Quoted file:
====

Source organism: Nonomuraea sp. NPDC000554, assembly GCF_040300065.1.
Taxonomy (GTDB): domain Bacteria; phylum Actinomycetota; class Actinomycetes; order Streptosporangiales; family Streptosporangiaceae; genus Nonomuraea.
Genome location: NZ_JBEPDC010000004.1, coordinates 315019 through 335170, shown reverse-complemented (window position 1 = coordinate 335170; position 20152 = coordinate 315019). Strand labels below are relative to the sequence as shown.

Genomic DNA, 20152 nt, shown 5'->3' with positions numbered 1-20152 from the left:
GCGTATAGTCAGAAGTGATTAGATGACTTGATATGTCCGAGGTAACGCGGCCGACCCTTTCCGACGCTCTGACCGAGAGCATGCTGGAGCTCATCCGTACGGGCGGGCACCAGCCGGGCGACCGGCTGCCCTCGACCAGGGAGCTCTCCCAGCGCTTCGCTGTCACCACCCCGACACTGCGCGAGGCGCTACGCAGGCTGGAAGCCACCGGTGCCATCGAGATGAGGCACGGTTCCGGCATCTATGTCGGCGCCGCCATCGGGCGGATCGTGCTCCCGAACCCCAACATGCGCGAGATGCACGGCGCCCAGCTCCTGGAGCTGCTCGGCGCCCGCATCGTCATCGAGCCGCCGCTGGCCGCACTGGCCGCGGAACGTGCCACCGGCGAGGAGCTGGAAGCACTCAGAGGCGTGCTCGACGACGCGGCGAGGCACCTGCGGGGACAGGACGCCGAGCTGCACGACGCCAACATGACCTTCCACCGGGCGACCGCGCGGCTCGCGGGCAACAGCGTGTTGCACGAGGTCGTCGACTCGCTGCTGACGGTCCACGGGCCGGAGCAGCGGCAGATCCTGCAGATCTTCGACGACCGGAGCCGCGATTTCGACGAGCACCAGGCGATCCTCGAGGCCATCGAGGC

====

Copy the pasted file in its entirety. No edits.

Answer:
Source organism: Nonomuraea sp. NPDC000554, assembly GCF_040300065.1.
Taxonomy (GTDB): domain Bacteria; phylum Actinomycetota; class Actinomycetes; order Streptosporangiales; family Streptosporangiaceae; genus Nonomuraea.
Genome location: NZ_JBEPDC010000004.1, coordinates 315019 through 335170, shown reverse-complemented (window position 1 = coordinate 335170; position 20152 = coordinate 315019). Strand labels below are relative to the sequence as shown.

Genomic DNA, 20152 nt, shown 5'->3' with positions numbered 1-20152 from the left:
GCGTATAGTCAGAAGTGATTAGATGACTTGATATGTCCGAGGTAACGCGGCCGACCCTTTCCGACGCTCTGACCGAGAGCATGCTGGAGCTCATCCGTACGGGCGGGCACCAGCCGGGCGACCGGCTGCCCTCGACCAGGGAGCTCTCCCAGCGCTTCGCTGTCACCACCCCGACACTGCGCGAGGCGCTACGCAGGCTGGAAGCCACCGGTGCCATCGAGATGAGGCACGGTTCCGGCATCTATGTCGGCGCCGCCATCGGGCGGATCGTGCTCCCGAACCCCAACATGCGCGAGATGCACGGCGCCCAGCTCCTGGAGCTGCTCGGCGCCCGCATCGTCATCGAGCCGCCGCTGGCCGCACTGGCCGCGGAACGTGCCACCGGCGAGGAGCTGGAAGCACTCAGAGGCGTGCTCGACGACGCGGCGAGGCACCTGCGGGGACAGGACGCCGAGCTGCACGACGCCAACATGACCTTCCACCGGGCGACCGCGCGGCTCGCGGGCAACAGCGTGTTGCACGAGGTCGTCGACTCGCTGCTGACGGTCCACGGGCCGGAGCAGCGGCAGATCCTGCAGATCTTCGACGACCGGAGCCGCGATTTCGACGAGCACCAGGCGATCCTCGAGGCCATCGAGGC